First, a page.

3) In line with the Innovation Union flagship initiative and the additional Communication on "Regional Policy contributing to smart growth in Europe 2020" (see Box 2), local and regional authorities are encouraged to build smart specialisation strategies, as a condition for having access to EU Structural Funds available for investments in research and innovation. Does your region/city have a smart specialisation strategy?
Yes No Don’t know
If you answered "yes" please describe briefly its main elements and the opportunities you have identified in your smart specialisation strategy, corresponding to the list in Box 2.
Attica's smart specialisation strategy is in the process of being drawn up and finalised.
If you answered "no" please let us know whether your region/city was asked by your national government to initiate a smart specialisation strategy.
Yes No Don’t know
4) Innovation Union and the concept of smart specialisation encourage a better integration of cultural and creative industries in the overall economic development. Although they have a high innovation potential, they are not always included in strategies or projects. Are cultural and creative industries included in the economic development strategy and/or in the smart specialisation strategy of your city/region?
Yes No Don’t know
If you answered "yes" please describe how.
This will be decided with the final version of the strategy.

How is the Innovation Union relevant to your city or region?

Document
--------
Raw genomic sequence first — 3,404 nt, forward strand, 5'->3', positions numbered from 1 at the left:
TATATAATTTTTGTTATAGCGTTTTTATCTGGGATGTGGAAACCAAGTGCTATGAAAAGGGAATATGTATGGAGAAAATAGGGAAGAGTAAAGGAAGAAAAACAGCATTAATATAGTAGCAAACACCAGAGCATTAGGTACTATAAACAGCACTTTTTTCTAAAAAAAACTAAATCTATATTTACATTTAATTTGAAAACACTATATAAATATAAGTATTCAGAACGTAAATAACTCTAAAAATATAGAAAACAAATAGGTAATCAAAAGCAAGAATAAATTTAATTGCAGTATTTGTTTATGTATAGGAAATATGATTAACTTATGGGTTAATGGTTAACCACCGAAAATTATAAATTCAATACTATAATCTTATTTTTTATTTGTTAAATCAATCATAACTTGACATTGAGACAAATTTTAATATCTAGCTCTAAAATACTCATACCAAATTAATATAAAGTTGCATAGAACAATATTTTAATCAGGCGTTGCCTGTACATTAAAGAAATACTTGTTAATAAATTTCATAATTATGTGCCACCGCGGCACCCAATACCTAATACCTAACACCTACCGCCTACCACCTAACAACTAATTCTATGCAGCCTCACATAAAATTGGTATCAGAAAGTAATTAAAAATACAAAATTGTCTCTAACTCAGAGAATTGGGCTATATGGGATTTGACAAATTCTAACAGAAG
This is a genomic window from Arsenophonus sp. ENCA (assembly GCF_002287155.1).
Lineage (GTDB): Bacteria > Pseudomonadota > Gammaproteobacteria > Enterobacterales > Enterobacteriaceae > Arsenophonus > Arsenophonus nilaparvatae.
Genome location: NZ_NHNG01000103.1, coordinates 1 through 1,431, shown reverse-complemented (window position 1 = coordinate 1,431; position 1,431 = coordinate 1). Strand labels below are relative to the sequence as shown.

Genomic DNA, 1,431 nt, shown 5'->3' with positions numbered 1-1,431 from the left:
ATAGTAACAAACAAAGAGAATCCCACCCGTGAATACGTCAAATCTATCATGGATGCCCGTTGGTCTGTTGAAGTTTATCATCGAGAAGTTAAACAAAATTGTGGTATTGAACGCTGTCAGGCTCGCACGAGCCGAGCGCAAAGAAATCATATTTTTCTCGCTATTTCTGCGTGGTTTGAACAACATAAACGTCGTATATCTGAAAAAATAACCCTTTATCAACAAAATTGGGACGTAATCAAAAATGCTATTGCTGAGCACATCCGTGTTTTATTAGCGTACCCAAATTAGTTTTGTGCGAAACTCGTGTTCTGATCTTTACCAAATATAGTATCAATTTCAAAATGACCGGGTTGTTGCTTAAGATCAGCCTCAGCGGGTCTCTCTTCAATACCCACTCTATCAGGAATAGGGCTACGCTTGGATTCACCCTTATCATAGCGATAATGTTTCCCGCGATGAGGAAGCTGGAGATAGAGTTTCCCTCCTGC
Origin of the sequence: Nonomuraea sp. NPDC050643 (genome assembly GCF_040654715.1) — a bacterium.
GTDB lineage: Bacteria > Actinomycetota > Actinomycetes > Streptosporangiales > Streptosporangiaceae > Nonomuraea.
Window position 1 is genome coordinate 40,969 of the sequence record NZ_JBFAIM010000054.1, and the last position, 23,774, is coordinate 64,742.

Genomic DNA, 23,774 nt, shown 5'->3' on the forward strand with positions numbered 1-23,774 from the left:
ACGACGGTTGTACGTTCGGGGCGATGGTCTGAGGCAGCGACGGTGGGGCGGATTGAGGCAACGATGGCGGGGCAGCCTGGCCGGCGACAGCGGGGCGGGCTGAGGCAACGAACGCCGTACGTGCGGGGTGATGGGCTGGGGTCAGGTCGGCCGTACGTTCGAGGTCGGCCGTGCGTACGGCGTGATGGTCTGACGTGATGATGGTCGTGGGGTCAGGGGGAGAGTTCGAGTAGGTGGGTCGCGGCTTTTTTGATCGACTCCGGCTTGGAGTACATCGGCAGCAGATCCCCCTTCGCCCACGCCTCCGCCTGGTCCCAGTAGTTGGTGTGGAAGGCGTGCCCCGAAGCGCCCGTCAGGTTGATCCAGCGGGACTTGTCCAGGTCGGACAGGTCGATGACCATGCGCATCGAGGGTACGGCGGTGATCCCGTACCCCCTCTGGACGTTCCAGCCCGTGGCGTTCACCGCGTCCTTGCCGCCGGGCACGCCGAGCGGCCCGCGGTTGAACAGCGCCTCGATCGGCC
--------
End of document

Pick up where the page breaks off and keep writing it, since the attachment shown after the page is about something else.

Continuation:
5) The Innovation Union contains 34 actions, which are listed with a detailed description on a dedicated platform: Innovation Union Information and Intelligence system (I3S)[14]. All actions are grouped under 12 thematic headings and an additional one on monitoring progress.[15] In your opinion and from a regional perspective, please state in which of these chapters has the EU made the most significant progress, which ones have good prospects and in which ones has the EU not done enough.
Significant progress / Some progress and good prospects / No visible progress, more effort needed
Promoting excellence in education and skills development
Delivering measures for the European Research Area to be completed by 2014
Focusing EU funding instruments on Innovation Union priorities
Promoting the European Institute of Innovation and Technology (EIT) and its Knowledge and Innovation Communities (KICs) as a model of innovation governance in Europe
Enhancing access to finance for innovative companies
Creating a single innovation market
Promoting openness and capitalising on Europe's creative potential
Spreading the benefits of innovation across the EU
Increasing social benefits
Pooling forces to achieve breakthroughs: European Innovation Partnerships